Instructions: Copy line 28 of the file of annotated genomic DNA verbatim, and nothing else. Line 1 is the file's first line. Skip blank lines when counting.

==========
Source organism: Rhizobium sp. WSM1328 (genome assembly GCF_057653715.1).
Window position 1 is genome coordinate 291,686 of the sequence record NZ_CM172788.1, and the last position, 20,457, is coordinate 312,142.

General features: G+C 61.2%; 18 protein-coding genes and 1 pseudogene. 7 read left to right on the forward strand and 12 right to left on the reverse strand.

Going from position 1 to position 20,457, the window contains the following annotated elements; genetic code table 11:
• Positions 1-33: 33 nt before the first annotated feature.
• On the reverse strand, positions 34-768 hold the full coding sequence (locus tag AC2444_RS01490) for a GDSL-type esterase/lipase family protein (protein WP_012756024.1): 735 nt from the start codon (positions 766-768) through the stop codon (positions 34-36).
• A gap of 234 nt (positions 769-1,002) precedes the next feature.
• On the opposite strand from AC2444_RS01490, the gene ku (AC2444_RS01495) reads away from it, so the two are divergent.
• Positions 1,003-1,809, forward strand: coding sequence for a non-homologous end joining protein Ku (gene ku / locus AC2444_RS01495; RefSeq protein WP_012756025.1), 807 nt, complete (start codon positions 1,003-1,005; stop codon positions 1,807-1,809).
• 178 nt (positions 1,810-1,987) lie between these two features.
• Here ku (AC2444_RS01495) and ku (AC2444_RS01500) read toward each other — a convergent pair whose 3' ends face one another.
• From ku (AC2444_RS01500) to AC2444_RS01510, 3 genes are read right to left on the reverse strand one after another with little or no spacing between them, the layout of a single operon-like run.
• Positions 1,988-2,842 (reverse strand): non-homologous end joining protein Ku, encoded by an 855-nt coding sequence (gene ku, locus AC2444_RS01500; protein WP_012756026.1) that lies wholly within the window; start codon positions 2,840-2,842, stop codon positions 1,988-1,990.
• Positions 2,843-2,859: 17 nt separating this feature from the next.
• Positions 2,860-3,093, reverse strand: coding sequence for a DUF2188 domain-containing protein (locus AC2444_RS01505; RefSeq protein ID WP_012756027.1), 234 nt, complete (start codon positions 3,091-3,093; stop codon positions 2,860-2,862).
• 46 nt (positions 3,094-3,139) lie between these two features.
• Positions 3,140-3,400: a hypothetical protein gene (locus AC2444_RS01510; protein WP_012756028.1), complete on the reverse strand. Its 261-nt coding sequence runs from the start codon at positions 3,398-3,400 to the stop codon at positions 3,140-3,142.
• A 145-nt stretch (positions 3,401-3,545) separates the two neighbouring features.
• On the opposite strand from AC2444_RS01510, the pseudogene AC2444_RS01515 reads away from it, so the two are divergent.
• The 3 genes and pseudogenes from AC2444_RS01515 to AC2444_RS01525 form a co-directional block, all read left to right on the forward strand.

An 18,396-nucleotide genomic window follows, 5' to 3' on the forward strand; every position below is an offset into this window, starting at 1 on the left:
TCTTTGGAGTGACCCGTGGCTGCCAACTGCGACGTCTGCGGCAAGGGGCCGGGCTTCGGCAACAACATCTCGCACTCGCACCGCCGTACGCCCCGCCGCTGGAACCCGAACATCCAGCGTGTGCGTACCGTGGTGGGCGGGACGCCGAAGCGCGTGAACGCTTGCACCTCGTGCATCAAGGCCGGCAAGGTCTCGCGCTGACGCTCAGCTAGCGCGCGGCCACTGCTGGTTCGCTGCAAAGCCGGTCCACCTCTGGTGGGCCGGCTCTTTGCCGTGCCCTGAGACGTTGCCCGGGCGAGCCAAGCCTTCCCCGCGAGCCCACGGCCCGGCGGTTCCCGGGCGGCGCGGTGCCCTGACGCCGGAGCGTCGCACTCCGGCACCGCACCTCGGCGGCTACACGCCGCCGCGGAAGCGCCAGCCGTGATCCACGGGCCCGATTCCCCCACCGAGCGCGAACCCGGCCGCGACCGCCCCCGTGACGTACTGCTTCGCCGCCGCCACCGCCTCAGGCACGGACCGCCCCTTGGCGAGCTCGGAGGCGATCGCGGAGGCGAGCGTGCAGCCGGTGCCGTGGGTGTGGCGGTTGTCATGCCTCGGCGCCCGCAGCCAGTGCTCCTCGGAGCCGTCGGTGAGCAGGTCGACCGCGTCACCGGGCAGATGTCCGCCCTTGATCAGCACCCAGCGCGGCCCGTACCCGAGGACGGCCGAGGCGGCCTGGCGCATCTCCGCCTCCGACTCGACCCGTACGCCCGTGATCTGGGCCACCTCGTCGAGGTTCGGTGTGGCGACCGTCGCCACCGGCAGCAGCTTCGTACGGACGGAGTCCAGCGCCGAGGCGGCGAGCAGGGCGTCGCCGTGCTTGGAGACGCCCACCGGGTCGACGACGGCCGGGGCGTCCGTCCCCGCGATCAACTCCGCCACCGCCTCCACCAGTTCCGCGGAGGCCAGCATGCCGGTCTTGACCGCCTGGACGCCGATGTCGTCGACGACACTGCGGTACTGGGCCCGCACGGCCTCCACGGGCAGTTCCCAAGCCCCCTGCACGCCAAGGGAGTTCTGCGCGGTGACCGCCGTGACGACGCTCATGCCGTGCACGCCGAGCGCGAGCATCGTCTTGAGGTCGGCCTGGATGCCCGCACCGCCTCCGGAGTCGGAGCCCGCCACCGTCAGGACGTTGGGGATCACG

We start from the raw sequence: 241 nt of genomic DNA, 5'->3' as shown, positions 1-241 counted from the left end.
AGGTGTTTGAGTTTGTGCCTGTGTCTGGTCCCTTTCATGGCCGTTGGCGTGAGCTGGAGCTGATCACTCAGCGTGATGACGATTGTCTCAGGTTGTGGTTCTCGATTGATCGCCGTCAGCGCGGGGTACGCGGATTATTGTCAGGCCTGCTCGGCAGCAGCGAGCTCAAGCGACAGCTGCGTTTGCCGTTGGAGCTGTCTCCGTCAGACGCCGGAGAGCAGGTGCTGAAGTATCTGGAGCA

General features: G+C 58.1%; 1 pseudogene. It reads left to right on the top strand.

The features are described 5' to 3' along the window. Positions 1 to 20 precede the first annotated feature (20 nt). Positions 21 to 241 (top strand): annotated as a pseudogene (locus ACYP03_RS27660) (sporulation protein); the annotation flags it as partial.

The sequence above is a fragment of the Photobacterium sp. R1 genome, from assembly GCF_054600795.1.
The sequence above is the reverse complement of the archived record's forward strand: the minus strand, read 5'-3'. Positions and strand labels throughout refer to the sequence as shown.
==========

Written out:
The sequence above is the reverse complement of the archived record's forward strand: the minus strand, read 5'-3'. Positions and strand labels throughout refer to the sequence as shown.